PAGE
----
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Hullabaloo


Friday, September 08, 2017

 

Relief and partisanship

by Tom Sullivan

Hurricane Irma's crosshairs are square on Florida. Most of the state will feel its winds. Arriving on the heels of the $15 billion disaster relief package Congress just passed to help victims of Hurricane Harvey's unprecedented rains, Irma will have Florida knocking on doors on Capitol Hill by week's end.

Money will be forthcoming. Because it is Florida, after all. (29 GOP electoral college votes in 2016.) Like Texas, after all. (38 GOP electoral college votes in 2016.) New Jersey? Congress argued about aid to New Jersey after 2012's Hurricane Sandy. (14 Democratic electoral college votes in 2012.) Conservative lawmakers balked at all the supposed "pork" that wasn't there. Why?

Beyond the obvious partisanship in whose disasters matter more to whom, Eric Levitz at New York Magazine digs deeper:

Few House conservatives would argue that forcing people in landlocked communities to pay for hurricane relief in Galveston is socialism; or that we should trust the free market and faith-based groups to rebuild Houston; or that giving government handouts to people who chose to live in a flood-prone city undermines personal responsibility, and, thus, does them more harm than good.

But plenty would argue that forcing healthy people to subsidize the medical bills of the sick is slow-motion Stalinism; or that churches should be trusted with combating childhood poverty; or that giving food assistance and affordable housing to low-income families breeds a morally decadent culture of dependency.
It couldn't be that government should only help the blameless, Levitz writes. (I mean, leukemia?) Or that we should rely on churches to rebuild cities. Or that it is mere hypocrisy. "[O]ne can’t quite argue that they’re welfare chauvinists."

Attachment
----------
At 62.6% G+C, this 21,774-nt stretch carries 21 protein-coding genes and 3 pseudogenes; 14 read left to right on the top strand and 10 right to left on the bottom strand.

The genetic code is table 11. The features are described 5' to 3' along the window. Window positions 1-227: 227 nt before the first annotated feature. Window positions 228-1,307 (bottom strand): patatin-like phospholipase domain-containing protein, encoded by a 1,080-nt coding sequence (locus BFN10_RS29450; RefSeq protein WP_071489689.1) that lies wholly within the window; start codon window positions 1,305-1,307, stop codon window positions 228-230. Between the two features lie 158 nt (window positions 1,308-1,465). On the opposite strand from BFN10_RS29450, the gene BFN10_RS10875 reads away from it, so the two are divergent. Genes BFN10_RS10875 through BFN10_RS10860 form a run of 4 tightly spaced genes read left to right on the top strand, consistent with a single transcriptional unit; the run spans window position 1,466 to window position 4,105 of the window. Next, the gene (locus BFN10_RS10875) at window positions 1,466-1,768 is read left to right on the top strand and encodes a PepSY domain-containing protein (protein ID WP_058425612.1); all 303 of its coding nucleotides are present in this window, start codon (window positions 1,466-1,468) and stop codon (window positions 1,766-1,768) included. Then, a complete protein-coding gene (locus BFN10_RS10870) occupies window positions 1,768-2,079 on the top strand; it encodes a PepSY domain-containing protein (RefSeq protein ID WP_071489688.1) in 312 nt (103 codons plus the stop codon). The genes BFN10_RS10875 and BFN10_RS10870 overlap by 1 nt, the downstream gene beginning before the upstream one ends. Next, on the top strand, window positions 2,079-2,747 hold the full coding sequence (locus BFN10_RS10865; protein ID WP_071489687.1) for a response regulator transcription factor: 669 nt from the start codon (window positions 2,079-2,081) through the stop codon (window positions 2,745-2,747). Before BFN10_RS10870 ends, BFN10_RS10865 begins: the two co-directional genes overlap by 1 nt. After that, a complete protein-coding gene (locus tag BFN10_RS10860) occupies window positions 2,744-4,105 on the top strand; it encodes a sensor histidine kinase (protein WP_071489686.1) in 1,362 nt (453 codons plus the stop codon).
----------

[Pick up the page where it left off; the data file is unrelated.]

The most compelling explanation for why conservatives are comfortable with government intervening on behalf of disaster victims — but not on behalf of the poor, sick, or racially disadvantaged — may be this: In the first case, the victims’ suffering is the product of natural forces that conservatives feel no compulsion to downplay or defend; in the latter, their suffering is caused by racial and economic inequalities that can’t be remedied without the kind of downward redistribution that the modern GOP exists to oppose.
To allow that government has a duty to redress economic inequality indicts the morality of the free market for allocating to each according to her/his worth (presumably measured by economic output). Levitz hypothesizes, "Conceding that government can, and must, redress the harms wrought by Tropical Storm Harvey requires no such indictment."

Levitz spends the rest of his essay examining the conservative response to a request by lefty activist Linda Sarsour for donations to the “#Harvey Hurricane Relief Fund.” In addition to addressing the physical needs of victims, like rebuilding housing for disadvantaged families, the fund helps low-income voters register to vote and organize to ensure they get the government assistance that flows more reliably to better-heeled communities.

"Ghoulish," tweets one NRO contributor. "Pure political activism," writes another. Donations to the Red Cross? No problemo.

But relief efforts in other disasters demonstrate that lower-income communities get short shrift because they have no access to the levers of power nor to those who can pull them. Information and the social resources to access aid are not readily available. And more assistance is available to home owners than to renters. The poorest and most vulnerable suffer most and may never fully recover. After Sandy, writes Janell Ross, "because decades of federal, state and local housing policy had made white residents far more likely than others to own their homes, the entire plan was poised to do more to meet the needs of the state’s disproportionately white, middle-class and wealthy homeowners than others ..."

PRI's Marketplace last night examined the complexity of disaster relief in the wake of Sandy and proved her point. It takes savviness and assertiveness to navigate bureaucracy designed for middle-income white people if you are not:
After Hurricane Sandy flooded Lisa Stevens’ home on the Jersey Shore in 2012, it took her until April 2016 to finalize her last repairs, including learning late in the rebuilding process that she needed to elevate her home.

It was a crash course in the bureaucracy of disaster recovery.

“We didn't know what we were facing and how long the recovery process was going to be,” she said. “I've seen people come into programs literally with three ring binders and every piece of paper, every receipt, every document.”

Her advice for Harvey and Irma survivors: Document everything.
Who helps the disadvantaged with that? Helping people access the aid that is available to the better-connected isn't what's ghoulish.

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